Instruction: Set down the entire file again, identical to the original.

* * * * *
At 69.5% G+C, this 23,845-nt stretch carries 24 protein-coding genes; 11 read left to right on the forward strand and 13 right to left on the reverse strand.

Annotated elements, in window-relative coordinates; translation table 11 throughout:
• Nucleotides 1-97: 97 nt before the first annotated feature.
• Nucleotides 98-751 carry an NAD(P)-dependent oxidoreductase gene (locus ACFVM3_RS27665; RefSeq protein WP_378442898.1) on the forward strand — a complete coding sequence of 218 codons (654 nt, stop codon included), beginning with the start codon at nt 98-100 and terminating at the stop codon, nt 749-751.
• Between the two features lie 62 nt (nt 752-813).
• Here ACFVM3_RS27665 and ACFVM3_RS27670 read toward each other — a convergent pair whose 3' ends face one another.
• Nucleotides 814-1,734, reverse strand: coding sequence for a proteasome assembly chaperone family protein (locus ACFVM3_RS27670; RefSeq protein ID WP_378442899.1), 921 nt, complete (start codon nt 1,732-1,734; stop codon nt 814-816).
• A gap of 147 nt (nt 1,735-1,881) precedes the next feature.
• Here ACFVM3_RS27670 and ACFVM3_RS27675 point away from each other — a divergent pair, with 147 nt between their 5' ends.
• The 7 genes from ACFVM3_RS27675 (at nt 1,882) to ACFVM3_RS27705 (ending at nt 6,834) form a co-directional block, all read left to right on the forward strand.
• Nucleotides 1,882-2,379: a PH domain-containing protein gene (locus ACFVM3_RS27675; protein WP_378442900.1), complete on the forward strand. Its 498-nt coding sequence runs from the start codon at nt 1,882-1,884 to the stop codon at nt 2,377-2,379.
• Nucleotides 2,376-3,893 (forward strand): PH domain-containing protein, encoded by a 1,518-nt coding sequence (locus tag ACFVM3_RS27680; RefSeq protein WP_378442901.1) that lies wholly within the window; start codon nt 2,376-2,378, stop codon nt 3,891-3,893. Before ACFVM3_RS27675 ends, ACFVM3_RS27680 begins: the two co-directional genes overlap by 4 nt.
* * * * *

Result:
At 69.5% G+C, this 23,845-nt stretch carries 24 protein-coding genes; 11 read left to right on the forward strand and 13 right to left on the reverse strand.

Annotated elements, in window-relative coordinates; translation table 11 throughout:
• Nucleotides 1-97: 97 nt before the first annotated feature.
• Nucleotides 98-751 carry an NAD(P)-dependent oxidoreductase gene (locus ACFVM3_RS27665; RefSeq protein WP_378442898.1) on the forward strand — a complete coding sequence of 218 codons (654 nt, stop codon included), beginning with the start codon at nt 98-100 and terminating at the stop codon, nt 749-751.
• Between the two features lie 62 nt (nt 752-813).
• Here ACFVM3_RS27665 and ACFVM3_RS27670 read toward each other — a convergent pair whose 3' ends face one another.
• Nucleotides 814-1,734, reverse strand: coding sequence for a proteasome assembly chaperone family protein (locus ACFVM3_RS27670; RefSeq protein ID WP_378442899.1), 921 nt, complete (start codon nt 1,732-1,734; stop codon nt 814-816).
• A gap of 147 nt (nt 1,735-1,881) precedes the next feature.
• Here ACFVM3_RS27670 and ACFVM3_RS27675 point away from each other — a divergent pair, with 147 nt between their 5' ends.
• The 7 genes from ACFVM3_RS27675 (at nt 1,882) to ACFVM3_RS27705 (ending at nt 6,834) form a co-directional block, all read left to right on the forward strand.
• Nucleotides 1,882-2,379: a PH domain-containing protein gene (locus ACFVM3_RS27675; protein WP_378442900.1), complete on the forward strand. Its 498-nt coding sequence runs from the start codon at nt 1,882-1,884 to the stop codon at nt 2,377-2,379.
• Nucleotides 2,376-3,893 (forward strand): PH domain-containing protein, encoded by a 1,518-nt coding sequence (locus tag ACFVM3_RS27680; RefSeq protein WP_378442901.1) that lies wholly within the window; start codon nt 2,376-2,378, stop codon nt 3,891-3,893. Before ACFVM3_RS27675 ends, ACFVM3_RS27680 begins: the two co-directional genes overlap by 4 nt.